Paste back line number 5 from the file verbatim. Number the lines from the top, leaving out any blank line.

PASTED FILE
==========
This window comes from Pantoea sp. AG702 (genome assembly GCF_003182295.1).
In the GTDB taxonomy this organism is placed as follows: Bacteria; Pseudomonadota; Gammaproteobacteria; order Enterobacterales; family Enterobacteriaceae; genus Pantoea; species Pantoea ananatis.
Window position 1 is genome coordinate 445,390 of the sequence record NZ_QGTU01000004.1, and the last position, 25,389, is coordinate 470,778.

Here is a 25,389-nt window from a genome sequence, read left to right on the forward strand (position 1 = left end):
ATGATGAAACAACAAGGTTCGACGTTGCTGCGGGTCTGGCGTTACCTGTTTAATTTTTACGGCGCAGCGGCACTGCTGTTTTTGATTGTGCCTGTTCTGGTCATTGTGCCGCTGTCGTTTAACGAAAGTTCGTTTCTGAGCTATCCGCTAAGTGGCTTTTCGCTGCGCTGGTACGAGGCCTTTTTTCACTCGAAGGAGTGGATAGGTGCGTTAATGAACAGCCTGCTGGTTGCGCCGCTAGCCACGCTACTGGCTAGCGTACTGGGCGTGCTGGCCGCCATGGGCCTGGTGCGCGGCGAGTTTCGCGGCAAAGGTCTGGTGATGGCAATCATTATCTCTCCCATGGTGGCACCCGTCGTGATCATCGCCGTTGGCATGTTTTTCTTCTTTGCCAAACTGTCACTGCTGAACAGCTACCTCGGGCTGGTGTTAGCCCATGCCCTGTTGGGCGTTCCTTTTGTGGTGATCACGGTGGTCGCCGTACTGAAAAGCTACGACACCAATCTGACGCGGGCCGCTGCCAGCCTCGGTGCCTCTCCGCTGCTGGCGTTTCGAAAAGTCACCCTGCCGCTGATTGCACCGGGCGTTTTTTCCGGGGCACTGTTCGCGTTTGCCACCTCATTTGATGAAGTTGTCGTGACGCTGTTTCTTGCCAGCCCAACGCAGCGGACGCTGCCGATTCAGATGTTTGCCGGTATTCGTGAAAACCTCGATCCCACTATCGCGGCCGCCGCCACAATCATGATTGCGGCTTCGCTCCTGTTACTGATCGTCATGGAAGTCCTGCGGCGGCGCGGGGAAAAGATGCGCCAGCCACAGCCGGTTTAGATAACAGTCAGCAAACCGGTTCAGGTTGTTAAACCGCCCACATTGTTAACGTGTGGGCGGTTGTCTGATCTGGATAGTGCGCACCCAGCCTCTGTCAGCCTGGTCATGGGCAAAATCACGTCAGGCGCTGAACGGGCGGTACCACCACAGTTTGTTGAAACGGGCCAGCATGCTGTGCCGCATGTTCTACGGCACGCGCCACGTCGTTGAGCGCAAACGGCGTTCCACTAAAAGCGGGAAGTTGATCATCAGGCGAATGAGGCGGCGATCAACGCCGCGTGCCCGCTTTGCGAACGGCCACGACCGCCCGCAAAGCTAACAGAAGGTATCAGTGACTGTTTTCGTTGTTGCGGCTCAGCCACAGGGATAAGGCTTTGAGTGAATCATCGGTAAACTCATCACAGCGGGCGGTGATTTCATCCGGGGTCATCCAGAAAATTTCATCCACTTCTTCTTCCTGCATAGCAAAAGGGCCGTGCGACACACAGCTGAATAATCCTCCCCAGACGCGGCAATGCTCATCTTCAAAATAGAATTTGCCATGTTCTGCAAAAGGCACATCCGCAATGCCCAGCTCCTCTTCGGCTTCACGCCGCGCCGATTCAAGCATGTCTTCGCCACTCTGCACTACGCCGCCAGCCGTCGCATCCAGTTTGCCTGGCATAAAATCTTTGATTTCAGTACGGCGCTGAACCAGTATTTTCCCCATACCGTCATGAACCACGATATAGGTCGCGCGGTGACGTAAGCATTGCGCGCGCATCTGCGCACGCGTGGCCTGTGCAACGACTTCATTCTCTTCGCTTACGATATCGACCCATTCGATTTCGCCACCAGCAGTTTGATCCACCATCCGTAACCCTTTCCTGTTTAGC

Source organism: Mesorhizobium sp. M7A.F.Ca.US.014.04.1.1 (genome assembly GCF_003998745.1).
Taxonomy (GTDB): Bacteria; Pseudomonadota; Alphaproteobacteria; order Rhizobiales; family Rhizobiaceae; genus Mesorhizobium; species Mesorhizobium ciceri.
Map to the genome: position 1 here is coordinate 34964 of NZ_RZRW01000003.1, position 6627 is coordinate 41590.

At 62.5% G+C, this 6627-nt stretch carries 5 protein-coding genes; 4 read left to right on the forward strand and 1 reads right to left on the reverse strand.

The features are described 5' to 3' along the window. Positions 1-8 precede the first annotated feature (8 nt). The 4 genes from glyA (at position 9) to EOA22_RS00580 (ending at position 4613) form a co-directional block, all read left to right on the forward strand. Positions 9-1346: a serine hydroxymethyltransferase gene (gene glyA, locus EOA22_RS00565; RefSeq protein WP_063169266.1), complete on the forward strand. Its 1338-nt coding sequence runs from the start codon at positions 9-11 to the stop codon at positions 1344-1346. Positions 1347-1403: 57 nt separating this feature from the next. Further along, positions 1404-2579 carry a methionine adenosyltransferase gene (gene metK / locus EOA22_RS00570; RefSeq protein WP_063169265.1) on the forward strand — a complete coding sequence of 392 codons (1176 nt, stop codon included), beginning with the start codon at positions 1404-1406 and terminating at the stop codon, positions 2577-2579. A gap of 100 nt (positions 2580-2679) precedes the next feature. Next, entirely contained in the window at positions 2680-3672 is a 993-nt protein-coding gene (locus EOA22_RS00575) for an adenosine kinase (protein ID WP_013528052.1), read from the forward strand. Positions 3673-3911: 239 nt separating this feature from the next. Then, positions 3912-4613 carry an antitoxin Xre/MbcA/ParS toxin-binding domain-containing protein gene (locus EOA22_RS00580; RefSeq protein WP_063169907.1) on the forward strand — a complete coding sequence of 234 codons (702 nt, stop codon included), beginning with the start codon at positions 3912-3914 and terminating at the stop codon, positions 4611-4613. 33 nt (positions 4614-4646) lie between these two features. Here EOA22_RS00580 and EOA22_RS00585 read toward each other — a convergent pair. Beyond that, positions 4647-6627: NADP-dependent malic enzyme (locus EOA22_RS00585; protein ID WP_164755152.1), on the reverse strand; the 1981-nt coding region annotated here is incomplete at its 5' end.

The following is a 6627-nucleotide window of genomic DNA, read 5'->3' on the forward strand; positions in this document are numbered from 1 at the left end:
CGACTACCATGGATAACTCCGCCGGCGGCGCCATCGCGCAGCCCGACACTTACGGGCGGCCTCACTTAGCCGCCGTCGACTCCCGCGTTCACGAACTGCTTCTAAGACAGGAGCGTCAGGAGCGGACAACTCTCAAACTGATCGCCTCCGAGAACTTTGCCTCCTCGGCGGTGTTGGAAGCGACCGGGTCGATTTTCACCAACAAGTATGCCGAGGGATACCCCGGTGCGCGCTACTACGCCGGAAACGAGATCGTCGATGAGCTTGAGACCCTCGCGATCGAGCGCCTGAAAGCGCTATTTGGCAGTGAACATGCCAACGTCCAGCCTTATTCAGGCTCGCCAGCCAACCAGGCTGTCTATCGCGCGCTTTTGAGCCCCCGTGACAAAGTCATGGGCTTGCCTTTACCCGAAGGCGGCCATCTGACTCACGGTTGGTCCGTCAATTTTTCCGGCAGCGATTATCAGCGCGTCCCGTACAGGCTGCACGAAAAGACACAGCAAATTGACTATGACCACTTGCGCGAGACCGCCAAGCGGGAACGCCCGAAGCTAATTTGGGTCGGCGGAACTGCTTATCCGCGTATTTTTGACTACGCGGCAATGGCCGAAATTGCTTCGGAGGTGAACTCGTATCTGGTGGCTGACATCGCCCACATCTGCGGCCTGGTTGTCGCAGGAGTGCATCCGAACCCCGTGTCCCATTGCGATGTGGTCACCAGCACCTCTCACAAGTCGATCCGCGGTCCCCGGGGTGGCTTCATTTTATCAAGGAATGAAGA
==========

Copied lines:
ATGATGAAACAACAAGGTTCGACGTTGCTGCGGGTCTGGCGTTACCTGTTTAATTTTTACGGCGCAGCGGCACTGCTGTTTTTGATTGTGCCTGTTCTGGTCATTGTGCCGCTGTCGTTTAACGAAAGTTCGTTTCTGAGCTATCCGCTAAGTGGCTTTTCGCTGCGCTGGTACGAGGCCTTTTTTCACTCGAAGGAGTGGATAGGTGCGTTAATGAACAGCCTGCTGGTTGCGCCGCTAGCCACGCTACTGGCTAGCGTACTGGGCGTGCTGGCCGCCATGGGCCTGGTGCGCGGCGAGTTTCGCGGCAAAGGTCTGGTGATGGCAATCATTATCTCTCCCATGGTGGCACCCGTCGTGATCATCGCCGTTGGCATGTTTTTCTTCTTTGCCAAACTGTCACTGCTGAACAGCTACCTCGGGCTGGTGTTAGCCCATGCCCTGTTGGGCGTTCCTTTTGTGGTGATCACGGTGGTCGCCGTACTGAAAAGCTACGACACCAATCTGACGCGGGCCGCTGCCAGCCTCGGTGCCTCTCCGCTGCTGGCGTTTCGAAAAGTCACCCTGCCGCTGATTGCACCGGGCGTTTTTTCCGGGGCACTGTTCGCGTTTGCCACCTCATTTGATGAAGTTGTCGTGACGCTGTTTCTTGCCAGCCCAACGCAGCGGACGCTGCCGATTCAGATGTTTGCCGGTATTCGTGAAAACCTCGATCCCACTATCGCGGCCGCCGCCACAATCATGATTGCGGCTTCGCTCCTGTTACTGATCGTCATGGAAGTCCTGCGGCGGCGCGGGGAAAAGATGCGCCAGCCACAGCCGGTTTAGATAACAGTCAGCAAACCGGTTCAGGTTGTTAAACCGCCCACATTGTTAACGTGTGGGCGGTTGTCTGATCTGGATAGTGCGCACCCAGCCTCTGTCAGCCTGGTCATGGGCAAAATCACGTCAGGCGCTGAACGGGCGGTACCACCACAGTTTGTTGAAACGGGCCAGCATGCTGTGCCGCATGTTCTACGGCACGCGCCACGTCGTTGAGCGCAAACGGCGTTCCACTAAAAGCGGGAAGTTGATCATCAGGCGAATGAGGCGGCGATCAACGCCGCGTGCCCGCTTTGCGAACGGCCACGACCGCCCGCAAAGCTAACAGAAGGTATCAGTGACTGTTTTCGTTGTTGCGGCTCAGCCACAGGGATAAGGCTTTGAGTGAATCATCGGTAAACTCATCACAGCGGGCGGTGATTTCATCCGGGGTCATCCAGAAAATTTCATCCACTTCTTCTTCCTGCATAGCAAAAGGGCCGTGCGACACACAGCTGAATAATCCTCCCCAGACGCGGCAATGCTCATCTTCAAAATAGAATTTGCCATGTTCTGCAAAAGGCACATCCGCAATGCCCAGCTCCTCTTCGGCTTCACGCCGCGCCGATTCAAGCATGTCTTCGCCACTCTGCACTACGCCGCCAGCCGTCGCATCCAGTTTGCCTGGCATAAAATCTTTGATTTCAGTACGGCGCTGAACCAGTATTTTCCCCATACCGTCATGAACCACGATATAGGTCGCGCGGTGACGTAAGCATTGCGCGCGCATCTGCGCACGCGTGGCCTGTGCAACGACTTCATTCTCTTCGCTTACGATATCGACCCATTCGATTTCGCCACCAGCAGTTTGATCCACCATCCGTAACCCTTTCCTGTTTAGC